N.C. State's College of Engineeringsponsored the Mechatronic Systems Workshop.
It is the Brickyard, but it is not the Indy 500. It is theMechatronicsSpin in Raleigh demonstrated by 21 high school students from around the country.
"Engineers are being required to be more versatile and understand more about different disciplines," said Kent Marshall, an N.C. State graduate student.
Mechatronics combines computer, electrical and mechanical engineering. Students removed the remote controls in the cars and replaced them with a programmable, printed circuit board. Then, they had to program what the cars would do.
Most of the cars did not navigate the bricks of the course very well. Like in real racing, there was a pit road where fuel was brain power.
On pit road, the characteristics of each car can be changed using a notebook computer and a few keystrokes.
"It just depends on how good they did yesterday. If they did really well, they shouldn't have to change anything," said David Wyrick, an N.C. State student.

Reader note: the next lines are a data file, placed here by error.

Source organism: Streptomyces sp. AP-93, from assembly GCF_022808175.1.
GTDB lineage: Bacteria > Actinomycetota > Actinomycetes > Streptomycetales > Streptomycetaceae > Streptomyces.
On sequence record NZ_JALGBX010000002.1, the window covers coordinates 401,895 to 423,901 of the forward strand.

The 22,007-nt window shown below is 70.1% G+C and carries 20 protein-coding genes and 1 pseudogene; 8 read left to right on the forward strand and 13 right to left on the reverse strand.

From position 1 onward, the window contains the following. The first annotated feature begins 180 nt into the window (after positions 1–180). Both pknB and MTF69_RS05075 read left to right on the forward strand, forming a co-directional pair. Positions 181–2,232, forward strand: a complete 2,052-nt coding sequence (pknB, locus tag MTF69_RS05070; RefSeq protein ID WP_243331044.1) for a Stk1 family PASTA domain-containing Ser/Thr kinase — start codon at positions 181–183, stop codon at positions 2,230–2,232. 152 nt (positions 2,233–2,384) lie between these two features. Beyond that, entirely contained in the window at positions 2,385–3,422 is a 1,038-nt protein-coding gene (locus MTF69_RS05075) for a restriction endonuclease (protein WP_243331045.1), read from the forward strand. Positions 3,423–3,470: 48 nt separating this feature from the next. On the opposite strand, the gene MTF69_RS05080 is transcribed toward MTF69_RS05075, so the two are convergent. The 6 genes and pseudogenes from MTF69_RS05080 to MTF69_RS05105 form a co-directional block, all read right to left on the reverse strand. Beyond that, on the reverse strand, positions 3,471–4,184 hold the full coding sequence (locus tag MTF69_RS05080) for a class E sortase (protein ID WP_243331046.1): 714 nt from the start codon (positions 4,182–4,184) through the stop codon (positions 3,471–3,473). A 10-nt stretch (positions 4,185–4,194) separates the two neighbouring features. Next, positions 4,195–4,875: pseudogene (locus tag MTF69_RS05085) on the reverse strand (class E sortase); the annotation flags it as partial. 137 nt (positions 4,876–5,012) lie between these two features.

Competitors ran a square course, a figure eight and a free style with varying success. Californian Allison Auld's car started well but had control problems.
"It keeps wanting to steer to the left or right and starts doing spins and circles. Then it ran over a cone and dislodged," said Auld.
Learning exercises like this could bring us advanced manufacturing methods and better products in the next century.
N.C. State's College of Engineering has the only Mechatronics degree program in the country and will offer it to students in Asheville using distance learning technology.
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